Virgin Orbit's LauncherOne reaches orbit on second attempt
It was the second time's a charm as Virgin Orbit's airdropped LauncherOne rocket put 10 NASA CubeSat payloads into low-Earth orbit on the second attempt in less than eight months under the space agency's Launch Services Program (LSP).
On January 17, 2021, at 10:50 am PST (18:50 GMT), the 747-800 Cosmic Girl mothership with the LauncherOne rocket attached to a wing pylon took off from the Mojave Air and Space Port in California. After taking up position about 50 miles (80 km) south of the Channel Islands off the coast of California, the two-stage rocket was dropped before automatically firing and powering into orbit. A previous launch attempt in May 2020 was cut short due to an inflight anomaly.
According to Virgin Orbit, this marked the first time ever that an orbital class, liquid-fueled, air-launched rocket has successfully reached space, though the US Air Force air launched solid-fueled rockets into space on suborbital trajectories in the 1980s as part of an anti-satellite weapons program.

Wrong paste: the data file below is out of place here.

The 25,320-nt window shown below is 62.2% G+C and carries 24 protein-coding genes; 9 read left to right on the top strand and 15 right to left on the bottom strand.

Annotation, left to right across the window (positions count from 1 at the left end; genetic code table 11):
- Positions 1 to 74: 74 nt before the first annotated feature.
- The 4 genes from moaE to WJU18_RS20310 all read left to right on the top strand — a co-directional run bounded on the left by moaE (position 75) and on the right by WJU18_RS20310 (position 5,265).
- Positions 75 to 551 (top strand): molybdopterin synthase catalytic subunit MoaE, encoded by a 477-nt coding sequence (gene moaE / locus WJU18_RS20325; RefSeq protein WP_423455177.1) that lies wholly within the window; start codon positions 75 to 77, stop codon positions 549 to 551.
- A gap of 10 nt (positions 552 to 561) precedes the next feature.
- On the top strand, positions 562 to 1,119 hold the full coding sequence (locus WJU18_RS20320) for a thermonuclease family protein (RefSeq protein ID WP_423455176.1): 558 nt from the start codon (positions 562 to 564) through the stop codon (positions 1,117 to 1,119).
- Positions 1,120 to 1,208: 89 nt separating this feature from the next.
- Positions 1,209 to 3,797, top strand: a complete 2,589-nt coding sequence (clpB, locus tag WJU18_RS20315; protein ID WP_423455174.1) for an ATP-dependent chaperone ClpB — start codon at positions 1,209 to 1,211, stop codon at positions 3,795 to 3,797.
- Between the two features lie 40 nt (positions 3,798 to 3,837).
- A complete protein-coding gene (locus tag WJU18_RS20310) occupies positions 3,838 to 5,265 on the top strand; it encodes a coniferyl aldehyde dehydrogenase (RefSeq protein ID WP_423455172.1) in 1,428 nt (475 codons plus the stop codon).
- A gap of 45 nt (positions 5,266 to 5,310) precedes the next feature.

Air launching allows smaller rockets carrying larger payloads to be deployed inexpensively at short notice from conventional airports in many parts of the world. Yesterday's successful launch was part of NASA's CubeSat Launch Initiative (CSLI) and was made up mainly of CubeSats made by American universities, including the PICS CubeSat from Brigham Young University, MiTEE from the University of Michigan, and the CAPE-3 built by the University of Louisiana at Lafayette.
The successful demonstration means that Virgin Orbit will open its next missions to government and commercial customers, including the US Space Force, the Royal Air Force, Swarm Technologies, Italy’s SITAEL, and Denmark’s GomSpace.
"Virgin Orbit has achieved something many thought impossible," says Virgin Group founder Sir Richard Branson. "It was so inspiring to see our specially adapted Virgin Atlantic 747, Cosmic Girl, send the LauncherOne rocket soaring into orbit. This magnificent flight is the culmination of many years of hard work and will also unleash a whole new generation of innovators on the path to orbit. I can’t wait to see the incredible missions [Virgin Orbit CEO Dan Hart] and the team will launch to change the world for good."
The successful launch can be seen in the video below.
Source: Virgin Orbit